The Australian sugarcane industry is located mainly along Australia’s eastern coastline, from Mossman in far north Queensland to Grafton in northern New South Wales. There are approximately 4400 cane farming entities growing sugar cane on a total of 380,000 hectares annually, supplying 24 mills, owned by 7 separate milling companies. The vast majority of cane farms are owned by sole proprietors or family partnerships. The mill ownership structures are a combination of publicly owned entities, privately held companies limited by guarantee, and co-operatives.
The industry’s major product is raw crystal sugar, which is sold to refineries both domestically and abroad. Approximately 95% of Australian sugar produced comes from Queensland with the balance from Northern New South Wales.
The Australian sugarcane industry is one of Australia’s largest and most important rural industries with sugarcane being Queensland’s largest agricultural crop. Up to 35 million tonnes of sugarcane is grown on about 380,000 hectares annually. This sugarcane crop can produce up to 4.5 million tonnes of raw sugar, 1 million tonnes of molasses and 10 million tonnes of bagasse annually. Approximately 85% of the raw sugar produced in Queensland is exported, generating up to $2.0 billion in export earnings for Queensland. Production from the New South Wales sugar industry is refined and sold into the domestic market.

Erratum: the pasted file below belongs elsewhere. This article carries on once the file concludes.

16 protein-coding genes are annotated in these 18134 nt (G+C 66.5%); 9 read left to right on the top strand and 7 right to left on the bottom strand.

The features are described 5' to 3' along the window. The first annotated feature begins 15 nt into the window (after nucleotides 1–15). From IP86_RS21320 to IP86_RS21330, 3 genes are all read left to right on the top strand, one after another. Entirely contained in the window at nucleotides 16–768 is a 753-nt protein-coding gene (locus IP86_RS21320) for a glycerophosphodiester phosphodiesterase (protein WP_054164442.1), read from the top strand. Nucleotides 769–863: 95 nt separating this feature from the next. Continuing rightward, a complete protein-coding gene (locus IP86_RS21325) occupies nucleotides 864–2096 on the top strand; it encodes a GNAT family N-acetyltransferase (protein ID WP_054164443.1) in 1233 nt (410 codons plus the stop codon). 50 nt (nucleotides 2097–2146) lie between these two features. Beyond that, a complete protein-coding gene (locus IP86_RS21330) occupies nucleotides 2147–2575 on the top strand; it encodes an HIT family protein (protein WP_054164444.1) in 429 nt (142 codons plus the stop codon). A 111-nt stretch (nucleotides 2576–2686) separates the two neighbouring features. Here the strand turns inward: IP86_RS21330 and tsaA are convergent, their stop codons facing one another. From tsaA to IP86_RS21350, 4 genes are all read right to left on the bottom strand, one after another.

Sugar mills are self-sufficient in energy, burning the sugar processing by-product bagasse, (which is a renewable fuel) to generate electricity and steam for factory operations. In addition, more than half of the electricity generated (400 GWh in 2012) is exported to the electricity network supporting electricity infrastructure and reducing greenhouse gas emissions from power generation. The use of renewable bagasse for the production of ‘green’ energy reduces the nation’s greenhouse gas emissions by over 1.5 million tonnes annually.
The Australian sugar cane industry has undergone significant rationalisation in the production and processing sectors over the past decade with the closure of several mills as well as a departure of growers from the industry and subsequent amalgamation of farming and harvesting operations. This rationalisation has already seen some changes in terms of mill ownership and structures to promote greater cohesion and efficiency of operations, with an expectation that this could continue. The sugar industry directly employs about 16,000 people across the growing, harvesting, milling and transport sectors.
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